Just a few miles outside of Verona is a delightful pizzeria run by an enthusiastic and experimental young cook who delights in treating diners to his own distinctive brand of delicious pizzas. The secret is a home made dough with a difference and the result is a delight.
Simone Padoan doesn’t consider himself a chef. Instead, he prefers the term Pizzaiolo and, although his restaurant bears little resemblance to other pizzerias, it’s a title of which he’s justifiably proud.
It could be argued that Padoan has reinvented the art of pizza making. “I don’t think that every pizza should be made in the same way that I make them“, he says modestly. “It’s just that I’ve found a way of baking pizza that works for me and that enables me to try and create delicious things.”
It’s all in the leavening
The key to Padoan’s pizzas is the leavening. When Pizzeria I Tigli opened in 1996, Padoan was still using yeast for his dough. A few years down the line and Padoan was seeing huge pizzerias, seating between 300 and 500 guests, opening across the region. “It was at this point that I realized I had to try something new,” he explains. “I felt as though I had reached something of a dead end.” The young Chef’s response was to embark on an obsessive quest to explore new ways of leavening his pizza. “At lunchtime I was learning to cook in a friend’s restaurant and come the evening I would be experimenting in my pizzeria and then by night in a local bakery. This went on for over a year.”
By 2003, Padoan had perfected the leavening agent for his pizzas. The result was a natural sourdough made from flour, water and yogurt. “Each day around midnight the new pizza dough is set and left to ferment for approximately 18 hours.“
Imagination and a lightness of touch
Padoan’s sourdough makes for a delicious, slightly sour, extraordinarily light and easily digestible base. “That’s the whole secret. You have to strike the right balance between the personality of the sourdough and the character of the flour. It’s not easy but good pizza is reliant upon a good base," explains Padoan.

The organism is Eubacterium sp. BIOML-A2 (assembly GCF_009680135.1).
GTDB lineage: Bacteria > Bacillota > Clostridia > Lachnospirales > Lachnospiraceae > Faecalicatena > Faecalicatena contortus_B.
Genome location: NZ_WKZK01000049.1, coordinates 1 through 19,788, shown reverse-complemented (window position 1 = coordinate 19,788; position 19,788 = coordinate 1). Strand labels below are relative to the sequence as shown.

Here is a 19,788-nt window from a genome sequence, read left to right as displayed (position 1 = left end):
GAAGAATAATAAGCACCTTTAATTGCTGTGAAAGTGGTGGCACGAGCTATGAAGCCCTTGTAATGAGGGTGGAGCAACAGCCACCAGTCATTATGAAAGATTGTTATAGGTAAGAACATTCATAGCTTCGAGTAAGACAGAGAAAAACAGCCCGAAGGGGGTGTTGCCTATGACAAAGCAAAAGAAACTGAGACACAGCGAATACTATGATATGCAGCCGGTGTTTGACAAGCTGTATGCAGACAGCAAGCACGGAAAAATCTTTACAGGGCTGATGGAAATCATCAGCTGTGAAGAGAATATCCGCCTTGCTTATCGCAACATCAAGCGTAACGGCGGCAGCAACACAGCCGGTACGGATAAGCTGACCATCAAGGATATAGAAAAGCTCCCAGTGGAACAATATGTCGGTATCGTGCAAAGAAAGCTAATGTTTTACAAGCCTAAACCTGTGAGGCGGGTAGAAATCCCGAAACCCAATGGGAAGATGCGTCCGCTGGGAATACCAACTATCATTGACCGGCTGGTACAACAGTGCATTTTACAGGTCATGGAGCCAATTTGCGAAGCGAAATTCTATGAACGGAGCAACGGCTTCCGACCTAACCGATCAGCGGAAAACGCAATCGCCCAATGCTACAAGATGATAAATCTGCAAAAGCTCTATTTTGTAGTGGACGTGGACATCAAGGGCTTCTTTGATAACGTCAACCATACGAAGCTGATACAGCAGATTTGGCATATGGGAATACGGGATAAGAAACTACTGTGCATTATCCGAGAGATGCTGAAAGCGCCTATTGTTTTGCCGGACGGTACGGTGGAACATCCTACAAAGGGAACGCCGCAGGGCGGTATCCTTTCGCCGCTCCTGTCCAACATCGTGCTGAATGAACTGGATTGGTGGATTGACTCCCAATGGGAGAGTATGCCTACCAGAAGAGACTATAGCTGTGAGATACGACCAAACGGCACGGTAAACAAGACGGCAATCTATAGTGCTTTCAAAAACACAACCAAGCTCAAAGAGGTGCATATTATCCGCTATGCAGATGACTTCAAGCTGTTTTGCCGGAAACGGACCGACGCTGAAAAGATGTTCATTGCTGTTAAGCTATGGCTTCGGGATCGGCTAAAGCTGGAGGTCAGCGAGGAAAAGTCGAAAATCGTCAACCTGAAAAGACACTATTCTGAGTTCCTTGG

And it’s from this solid base that the Chef – sorry, the Pizzaiolo – allows his imagination to come to the fore. Padoan uses only the first-class raw materials and ingredients that you would expect from a gourmet restaurant in order to transform his pizzas into exceptional and refined dishes.
I Tigli is perfect for a group night out. The Pizzas are divided into eighths, enabling guests to work their way through a tasting menu and sample as many of the ‘furnace juggler’s’ imaginative creations as possible in an affordable way. Of course, there’s nothing to stop you ordering a whole pizza if there is a particular option that may have caught your eye. The pigeon breast, artichoke heart and Campari emulsion offers an intense taste experience and a roasted porcini option is just delicious. The air-dried San Daniele ham and Burrata (similar to Mozzarella cheese) is a classic and if you’re looking for a Mediterranean twist then the grilled tuna and red onion is a must. If you like a cold beer or two with your pizza then I Tigli offers a good selection of traditionally brewed options, but the extensive, well thought-out and very reasonably priced, wine-list is also worth a look with a beautiful selection of Italian and French wines, including some organic options starting at 1.60€ per glass. Bon appetit!
Pizzeria I Tigli
Via Camporosolo, 11 San Bonifacio (Verona)
Tel.: +39,045,610 26 06
Open evenings only. Closed on Wednesday.
à la carte pizza options from 8€ to 25 €.